The Brazil bandwagon rolls on, but only just. Alisson came to the rescue with a decisive penalty shoot-out save to send the Copa America hosts into the semi-final, but their clash against Paraguay - a huge relief after going down to the same rivals in the same fashion in 2011 and 2015 - should have been decided far earlier as their weaknesses going forward were exposed for all of South America to see.
Robbed of the dangerous Richarlison after the Everton forward came down with a bout of the mumps in the build-up to Thursday's clash, and with Fernandinho and Casemiro also missing, Brazil nevertheless came out to win in Porto Alegre with an adventurous line-up that paired for the first time from the start Roberto Firmino and Gabriel Jesus up front.
Despite a bright opening few minutes, though, old problems surfaced again for the home team. Having dispatched Peru with such verve and class, they once more struggled to impose themselves on a solid, resolute defence, with Paraguay giving up absolutely nothing around their packed penalty area.
Indeed, Eduardo Berizzo's men – who managed just two points in Group B – came out with the rustic but effective game-plan of kicking practically anything that moved in a yellow shirt.
Everton was among those targeted most ferociously in a tense first 45 minutes, while Gabriel and Arthur also felt the Guarani wrath with a series of heavy challenges. Three Paraguay players picked up bookings before the break, although they also created the only real chance of the half; Derlis Gonzalez forcing a strong save out of Alisson at the near post after being played in neatly by Hernan Perez.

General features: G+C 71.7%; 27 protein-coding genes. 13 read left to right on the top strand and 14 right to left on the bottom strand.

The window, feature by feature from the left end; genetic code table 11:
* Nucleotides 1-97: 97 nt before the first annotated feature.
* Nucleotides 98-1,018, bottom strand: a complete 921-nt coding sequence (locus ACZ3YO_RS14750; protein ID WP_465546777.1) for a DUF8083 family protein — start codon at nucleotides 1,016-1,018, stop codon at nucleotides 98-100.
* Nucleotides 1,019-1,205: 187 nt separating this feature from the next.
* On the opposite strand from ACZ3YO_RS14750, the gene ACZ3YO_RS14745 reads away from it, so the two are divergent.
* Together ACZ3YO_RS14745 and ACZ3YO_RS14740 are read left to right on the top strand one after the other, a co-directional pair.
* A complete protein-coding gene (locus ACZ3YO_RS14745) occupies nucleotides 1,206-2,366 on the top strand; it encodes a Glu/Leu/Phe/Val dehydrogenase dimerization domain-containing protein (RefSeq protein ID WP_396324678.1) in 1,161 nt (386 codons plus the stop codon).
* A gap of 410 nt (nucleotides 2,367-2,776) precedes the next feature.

Paraguay's task of holding on for dear life was made even harder 10 minutes into the second half when Fabian Balbuena saw red for cutting down Roberto Firmino in full flight on the edge of the box – although they may have been more relieved to see VAR rule for a free-kick rather than a penalty.
In any case their stern resistance continued with 10, frustrating Brazil throughout and giving up extremely little.
It is difficult to pinpoint exactly where it went wrong for the Selecao. Tite's charges dominated the game from start to finish, restricting Paraguay to a miserly four shots while remaining on the offensive constantly.
But in a story that has repeated itself on numerous occasions in recent years, the cutting edge was just not there. Guarani keeper Roberto Fernandez made a string of saves, but all were comfortable and posed little danger on the Cerro Porteno man's net, his fantastic reaction stop from Alex Sandro's header the exception right at the end.
Approaching the Paraguay area Brazil looked one team; once they hit the wall, another. A couple of interventions from Philippe Coutinho and the electrifying Everton aside, it was all too predictable, all too easy for the underdogs to repel as they inched towards their goal of a penalty shoot-out.
When a team peppers 25 shots on goal but barely three or four of those efforts threaten to open the scoring, something is clearly wrong. Even with numerical advantage Brazil were left chancing on the lottery of penalties, which thanks to Alisson – perhaps just glad to be included in the action for once – finished in their favour.
Even then a horrific miss from Firmino, perhaps the symbol of his nation's attacking woes during a nervous, off-key display inside 90 minutes, left the Guarani with a narrow window to fight back. But Gonzalez obliged with a similarly horrendous effort seconds later, leaving Jesus free to finally kill off the brave visitors.
A last-four clash against either Argentina or Venezuela now awaits, with the Selecao still hot favourites to take the Copa on home soil. But Paraguay showed, just like Bolivia and the Vinotinto, that if the net is closed off Tite's men lack the tools to break through, despite their riches of attacking talent; something that must be worked on and fast.